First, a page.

I am still, as it turns out, a sexual submissive through-and-through, regardless of what gender my would-be partner is. But, ignorantly and unknowingly, I’d been limiting my concept of who could embody dominant sexual personas to cis men. But when TikTok sent me down that glorious rabbit hole of masc women (who know exactly what they’re doing, btw), I realized my attraction was not to men, but a certain type of masculinity. It didn’t matter which body or genitalia that presentation came with. 

There is something about TikTok that feels particularly suited to these journeys of sexual self-discovery and, in the case of women loving women, I don’t think it’s just the prescient algorithm. The short-form video format lends itself to lightning bolt-like jolts of soul-bearing nakedness, with the POV camera angles bucking conventions of the male gaze, which entrenches the language of film and TV in heterosexual male desire. 

In fairness to me, I’m far from the only one who missed their inner gay for a long time — only to have her pop out like a queer jack-in-the-box throughout a near year-long quarantine that led many of us to join TikTok. There was the baby bi mom, and scores of others who no longer had to publicly perform their heterosexuality during lockdown — only to realize that, hey, maybe I’m not heterosexual at all?

Flooded with video after video affirming my suspicions, reflecting my exact experiences as they happened to others, the change in my sexual identity was so normalized on TikTok that I didn’t even feel like I needed to formally “come out.” I thought this safe home I’d found to foster my baby bisexuality online would extend into the real world.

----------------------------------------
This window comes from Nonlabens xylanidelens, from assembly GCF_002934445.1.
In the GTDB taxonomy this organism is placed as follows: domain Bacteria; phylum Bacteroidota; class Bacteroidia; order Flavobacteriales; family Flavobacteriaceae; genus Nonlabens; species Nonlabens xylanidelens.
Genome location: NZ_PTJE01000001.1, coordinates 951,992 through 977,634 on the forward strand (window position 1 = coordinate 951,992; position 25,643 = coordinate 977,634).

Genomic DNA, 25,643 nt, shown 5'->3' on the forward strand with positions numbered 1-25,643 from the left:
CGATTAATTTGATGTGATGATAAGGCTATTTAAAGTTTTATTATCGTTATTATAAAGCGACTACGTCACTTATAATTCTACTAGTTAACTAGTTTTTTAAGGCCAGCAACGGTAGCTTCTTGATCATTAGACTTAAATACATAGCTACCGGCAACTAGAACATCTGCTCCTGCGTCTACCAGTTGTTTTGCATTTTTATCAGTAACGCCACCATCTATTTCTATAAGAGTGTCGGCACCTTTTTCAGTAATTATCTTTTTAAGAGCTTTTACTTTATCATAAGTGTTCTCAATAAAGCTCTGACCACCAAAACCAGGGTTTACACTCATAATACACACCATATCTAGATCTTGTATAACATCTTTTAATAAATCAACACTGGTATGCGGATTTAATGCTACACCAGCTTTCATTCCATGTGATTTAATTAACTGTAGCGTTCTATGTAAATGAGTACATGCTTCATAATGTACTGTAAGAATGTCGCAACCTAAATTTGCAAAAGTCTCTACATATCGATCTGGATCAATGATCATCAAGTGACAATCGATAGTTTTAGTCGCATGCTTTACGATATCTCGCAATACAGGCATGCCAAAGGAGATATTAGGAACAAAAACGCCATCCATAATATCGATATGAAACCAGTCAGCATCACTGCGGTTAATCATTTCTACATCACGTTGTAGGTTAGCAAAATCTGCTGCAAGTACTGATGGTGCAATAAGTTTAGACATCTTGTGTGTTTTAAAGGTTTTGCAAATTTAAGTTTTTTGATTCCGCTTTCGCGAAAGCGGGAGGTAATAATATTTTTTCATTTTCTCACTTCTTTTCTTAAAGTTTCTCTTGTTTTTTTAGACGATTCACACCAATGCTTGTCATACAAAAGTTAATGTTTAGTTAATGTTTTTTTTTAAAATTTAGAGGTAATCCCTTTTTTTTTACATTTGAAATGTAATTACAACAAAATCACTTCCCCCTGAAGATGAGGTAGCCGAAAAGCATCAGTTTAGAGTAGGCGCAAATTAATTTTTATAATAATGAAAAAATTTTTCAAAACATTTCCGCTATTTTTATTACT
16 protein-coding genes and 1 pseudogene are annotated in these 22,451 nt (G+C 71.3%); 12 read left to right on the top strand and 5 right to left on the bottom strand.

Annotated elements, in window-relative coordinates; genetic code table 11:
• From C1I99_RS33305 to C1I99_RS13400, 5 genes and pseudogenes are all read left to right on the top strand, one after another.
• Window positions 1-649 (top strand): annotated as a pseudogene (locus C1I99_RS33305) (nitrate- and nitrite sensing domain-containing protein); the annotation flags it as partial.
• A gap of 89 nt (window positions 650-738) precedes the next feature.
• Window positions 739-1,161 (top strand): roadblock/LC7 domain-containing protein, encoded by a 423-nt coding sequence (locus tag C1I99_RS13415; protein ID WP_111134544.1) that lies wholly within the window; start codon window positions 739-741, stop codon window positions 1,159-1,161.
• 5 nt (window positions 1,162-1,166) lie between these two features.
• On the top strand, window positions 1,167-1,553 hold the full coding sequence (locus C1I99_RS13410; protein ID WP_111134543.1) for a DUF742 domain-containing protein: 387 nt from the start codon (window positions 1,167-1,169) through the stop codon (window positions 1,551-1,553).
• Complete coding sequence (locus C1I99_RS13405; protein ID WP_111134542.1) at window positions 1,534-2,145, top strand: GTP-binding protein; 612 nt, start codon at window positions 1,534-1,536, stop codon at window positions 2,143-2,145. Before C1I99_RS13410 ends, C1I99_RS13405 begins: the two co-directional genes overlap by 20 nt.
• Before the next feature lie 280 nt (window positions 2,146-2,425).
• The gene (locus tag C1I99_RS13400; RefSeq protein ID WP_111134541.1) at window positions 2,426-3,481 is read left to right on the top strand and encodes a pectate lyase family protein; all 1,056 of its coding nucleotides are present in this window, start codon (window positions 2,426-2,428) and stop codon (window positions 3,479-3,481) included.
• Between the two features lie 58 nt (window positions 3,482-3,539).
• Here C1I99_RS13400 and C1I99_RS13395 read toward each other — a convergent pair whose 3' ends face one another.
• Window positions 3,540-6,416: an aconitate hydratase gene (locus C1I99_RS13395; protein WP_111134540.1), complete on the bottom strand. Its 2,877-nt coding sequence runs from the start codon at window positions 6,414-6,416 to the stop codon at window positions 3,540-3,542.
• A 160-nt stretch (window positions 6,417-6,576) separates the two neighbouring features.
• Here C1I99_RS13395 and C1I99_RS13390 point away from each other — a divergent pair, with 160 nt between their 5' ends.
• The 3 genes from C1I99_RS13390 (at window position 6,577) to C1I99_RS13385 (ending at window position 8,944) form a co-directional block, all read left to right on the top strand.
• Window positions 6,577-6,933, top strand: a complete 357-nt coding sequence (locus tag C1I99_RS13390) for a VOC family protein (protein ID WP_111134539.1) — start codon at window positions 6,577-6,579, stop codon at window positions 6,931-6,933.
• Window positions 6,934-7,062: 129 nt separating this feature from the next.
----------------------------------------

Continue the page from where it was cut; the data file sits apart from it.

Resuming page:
But I was in for a rude awakening. 

Testing out my bisexuality on other platforms, casually referring to it on Twitter, posting pictures of myself decked out in a rainbow skate outfit (which I bought before realizing I was queer), I received nothing but unquestioning support and validation. Eventually, I realized I should probably let some members of my family know before they learned through one of these posts, though.

Daunted by the idea of trying to tell my Latina Catholic mother and Swiss Army veteran father (who’s had a crass running joke about me being a “lesbian” ever since I first declared myself a feminist at age 12), I chose the sibling closest to me. Seeing as how gender studies was one of her majors in college too, I thought it was a shoo-in. I sent an off-handed, joke-y but serious, “btw I’m bi now!” text, believing that’s all that would be needed to receive the same nonchalant acceptance I found online.

It was not.

I didn’t receive a response for two days. Hurt and panicked by what was potentially my first mild experience of homophobia, I called them out. They responded by insisting we need to have a phone call for such “serious” conversations. As I calmly tried to express my hurt on said call, I was told my text had been enough to make this sibling worry about my mental wellbeing. They said I should be more understanding of why it’d be hard for them to (and I’m paraphrasing) “think you were one way for twenty-eight years” before having to contend with me deciding I was now “something else.”

But I wasn’t “something else,” I tried to explain, voice shaking. I hadn’t knowingly been deceiving or hiding this part of me. I’d simply discovered a more appropriate label. But it was like we were speaking different languages. Other family members were more accepting, thankfully. But I know more harsh lessons in bringing what I learned about myself online into the real world. There are many ways in which I’m exceptionally lucky, my IRL environment as supportive as Baby Bi TikTok. Namely, I’m in a loving relationship with a man who never once mistook any of it as a threat, instead giving me all the space in the world to understand this new facet of my sexuality.